If obtaining feedback is essential, it is even more critical to avoid common traps associated with getting that feedback. Here are some of the common traps, I have encountered:
Composition of team
Since government functions based on rank and class, a meeting will inevitably have dead-weights. They have no intention of providing any useful feedback. They are there just because there were asked to. They are harmless. But there is a set of people who can derail any hope of having a meaningful discussions. They are the Pseudo-Experts. Not only most of their talk will be useless, they will hold you prisoner to their expertise. Handling them will require all the emotional and psychological strength that you can muster.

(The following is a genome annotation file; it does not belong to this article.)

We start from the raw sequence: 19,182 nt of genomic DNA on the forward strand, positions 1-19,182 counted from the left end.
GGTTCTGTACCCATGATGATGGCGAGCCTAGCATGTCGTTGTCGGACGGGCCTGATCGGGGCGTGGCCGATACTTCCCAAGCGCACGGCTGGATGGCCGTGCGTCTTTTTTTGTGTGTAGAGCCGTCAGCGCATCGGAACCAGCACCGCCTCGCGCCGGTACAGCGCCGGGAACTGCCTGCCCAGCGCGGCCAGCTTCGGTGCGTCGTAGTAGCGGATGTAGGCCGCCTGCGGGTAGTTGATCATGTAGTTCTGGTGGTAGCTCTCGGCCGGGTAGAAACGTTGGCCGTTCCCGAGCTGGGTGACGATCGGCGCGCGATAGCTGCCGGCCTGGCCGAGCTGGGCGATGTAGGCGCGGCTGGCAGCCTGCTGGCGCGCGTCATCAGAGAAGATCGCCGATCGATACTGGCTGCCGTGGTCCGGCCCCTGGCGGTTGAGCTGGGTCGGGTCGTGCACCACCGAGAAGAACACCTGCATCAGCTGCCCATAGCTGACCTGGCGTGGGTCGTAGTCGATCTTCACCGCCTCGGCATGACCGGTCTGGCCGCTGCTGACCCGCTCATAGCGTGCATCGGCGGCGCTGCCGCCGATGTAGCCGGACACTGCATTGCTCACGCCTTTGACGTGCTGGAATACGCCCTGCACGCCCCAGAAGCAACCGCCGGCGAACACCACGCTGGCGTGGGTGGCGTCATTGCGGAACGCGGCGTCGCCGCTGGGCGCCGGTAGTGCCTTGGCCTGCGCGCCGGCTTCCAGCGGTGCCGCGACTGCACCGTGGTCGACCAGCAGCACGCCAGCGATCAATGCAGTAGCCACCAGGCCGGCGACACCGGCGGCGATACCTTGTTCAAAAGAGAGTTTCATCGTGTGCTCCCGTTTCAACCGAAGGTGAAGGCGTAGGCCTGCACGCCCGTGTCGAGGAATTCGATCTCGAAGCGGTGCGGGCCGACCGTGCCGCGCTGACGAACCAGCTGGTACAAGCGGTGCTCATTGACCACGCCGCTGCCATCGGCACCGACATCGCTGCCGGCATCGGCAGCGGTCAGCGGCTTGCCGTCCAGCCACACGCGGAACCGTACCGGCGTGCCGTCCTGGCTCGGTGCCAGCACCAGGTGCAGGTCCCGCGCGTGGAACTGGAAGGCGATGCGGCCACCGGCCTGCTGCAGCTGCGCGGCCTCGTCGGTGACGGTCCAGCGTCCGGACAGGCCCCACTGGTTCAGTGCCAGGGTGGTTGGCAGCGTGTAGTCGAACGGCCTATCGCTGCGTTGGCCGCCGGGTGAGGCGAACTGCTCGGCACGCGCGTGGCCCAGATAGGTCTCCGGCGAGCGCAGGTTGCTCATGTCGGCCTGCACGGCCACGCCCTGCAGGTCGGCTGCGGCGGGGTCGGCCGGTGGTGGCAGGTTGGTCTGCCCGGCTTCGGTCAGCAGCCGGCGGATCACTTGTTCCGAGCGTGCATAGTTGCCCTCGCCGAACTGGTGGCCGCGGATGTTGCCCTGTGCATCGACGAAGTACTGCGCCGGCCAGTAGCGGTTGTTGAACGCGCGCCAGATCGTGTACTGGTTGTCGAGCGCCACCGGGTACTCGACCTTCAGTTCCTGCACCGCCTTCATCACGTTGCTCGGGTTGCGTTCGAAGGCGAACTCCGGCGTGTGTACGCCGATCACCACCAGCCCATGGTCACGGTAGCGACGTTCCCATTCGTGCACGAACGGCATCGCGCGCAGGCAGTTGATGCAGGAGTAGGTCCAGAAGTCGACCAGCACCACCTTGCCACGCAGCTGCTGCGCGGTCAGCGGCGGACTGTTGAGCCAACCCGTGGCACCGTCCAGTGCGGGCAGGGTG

Another trap is that a feedback meeting is pulled back into a brainstorming session. Members start to discuss ideas that were left out, or come up with new ideas where much time had already been spent to arrive at the current solution. Most often these hijacks are unintentional, but sometimes it's done to subvert the project. Unintentional diversions can be graciously handled, while the later has to be handled diplomatically, only with the support of the client.
Delegation to lower level (non-decision-makers)
Those who are in-charge of providing feedback do this in the pretext of being 'too-busy'. The lower level resources won't have the authority to take any decisions draining your enthusiasm for the project rather quickly. You need to bring this to the notice of project sponsers as quickly as possible.
These are the top three traps I have witnessed. What are the traps you have witnessed?
Pseudo-Expert: Someone who once successfully wrote a 'Hello World' in Java and thus believe he has become an expert in software engineering. ↩